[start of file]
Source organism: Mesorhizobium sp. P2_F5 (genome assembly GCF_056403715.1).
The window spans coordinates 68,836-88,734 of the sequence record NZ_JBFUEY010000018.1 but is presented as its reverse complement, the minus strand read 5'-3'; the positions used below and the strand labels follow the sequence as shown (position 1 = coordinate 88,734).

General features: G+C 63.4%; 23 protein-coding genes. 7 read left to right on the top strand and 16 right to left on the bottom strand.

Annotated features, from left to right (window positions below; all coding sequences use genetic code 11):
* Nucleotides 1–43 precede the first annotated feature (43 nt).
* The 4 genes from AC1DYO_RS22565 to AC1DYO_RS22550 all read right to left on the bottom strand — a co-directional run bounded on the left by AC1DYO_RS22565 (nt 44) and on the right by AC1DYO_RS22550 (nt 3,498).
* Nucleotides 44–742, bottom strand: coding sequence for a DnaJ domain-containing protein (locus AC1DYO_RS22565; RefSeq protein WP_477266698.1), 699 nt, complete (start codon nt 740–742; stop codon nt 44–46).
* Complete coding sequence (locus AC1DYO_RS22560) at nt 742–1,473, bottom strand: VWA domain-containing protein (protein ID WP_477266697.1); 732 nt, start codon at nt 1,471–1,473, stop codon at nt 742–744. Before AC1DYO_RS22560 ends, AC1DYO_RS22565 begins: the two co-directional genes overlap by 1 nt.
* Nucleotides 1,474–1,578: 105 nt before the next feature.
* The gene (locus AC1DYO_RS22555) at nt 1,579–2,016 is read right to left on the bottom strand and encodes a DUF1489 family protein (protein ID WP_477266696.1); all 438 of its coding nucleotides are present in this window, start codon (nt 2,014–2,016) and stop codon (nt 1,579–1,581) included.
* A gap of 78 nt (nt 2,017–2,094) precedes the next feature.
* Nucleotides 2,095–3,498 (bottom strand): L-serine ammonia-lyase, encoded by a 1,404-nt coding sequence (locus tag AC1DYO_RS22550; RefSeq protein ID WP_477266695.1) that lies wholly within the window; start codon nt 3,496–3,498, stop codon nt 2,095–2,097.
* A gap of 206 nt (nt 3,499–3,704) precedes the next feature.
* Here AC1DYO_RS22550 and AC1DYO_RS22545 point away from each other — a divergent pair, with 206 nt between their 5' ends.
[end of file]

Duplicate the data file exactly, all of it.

Source organism: Mesorhizobium sp. P2_F5 (genome assembly GCF_056403715.1).
The window spans coordinates 68,836-88,734 of the sequence record NZ_JBFUEY010000018.1 but is presented as its reverse complement, the minus strand read 5'-3'; the positions used below and the strand labels follow the sequence as shown (position 1 = coordinate 88,734).

General features: G+C 63.4%; 23 protein-coding genes. 7 read left to right on the top strand and 16 right to left on the bottom strand.

Annotated features, from left to right (window positions below; all coding sequences use genetic code 11):
* Nucleotides 1–43 precede the first annotated feature (43 nt).
* The 4 genes from AC1DYO_RS22565 to AC1DYO_RS22550 all read right to left on the bottom strand — a co-directional run bounded on the left by AC1DYO_RS22565 (nt 44) and on the right by AC1DYO_RS22550 (nt 3,498).
* Nucleotides 44–742, bottom strand: coding sequence for a DnaJ domain-containing protein (locus AC1DYO_RS22565; RefSeq protein WP_477266698.1), 699 nt, complete (start codon nt 740–742; stop codon nt 44–46).
* Complete coding sequence (locus AC1DYO_RS22560) at nt 742–1,473, bottom strand: VWA domain-containing protein (protein ID WP_477266697.1); 732 nt, start codon at nt 1,471–1,473, stop codon at nt 742–744. Before AC1DYO_RS22560 ends, AC1DYO_RS22565 begins: the two co-directional genes overlap by 1 nt.
* Nucleotides 1,474–1,578: 105 nt before the next feature.
* The gene (locus AC1DYO_RS22555) at nt 1,579–2,016 is read right to left on the bottom strand and encodes a DUF1489 family protein (protein ID WP_477266696.1); all 438 of its coding nucleotides are present in this window, start codon (nt 2,014–2,016) and stop codon (nt 1,579–1,581) included.
* A gap of 78 nt (nt 2,017–2,094) precedes the next feature.
* Nucleotides 2,095–3,498 (bottom strand): L-serine ammonia-lyase, encoded by a 1,404-nt coding sequence (locus tag AC1DYO_RS22550; RefSeq protein ID WP_477266695.1) that lies wholly within the window; start codon nt 3,496–3,498, stop codon nt 2,095–2,097.
* A gap of 206 nt (nt 3,499–3,704) precedes the next feature.
* Here AC1DYO_RS22550 and AC1DYO_RS22545 point away from each other — a divergent pair, with 206 nt between their 5' ends.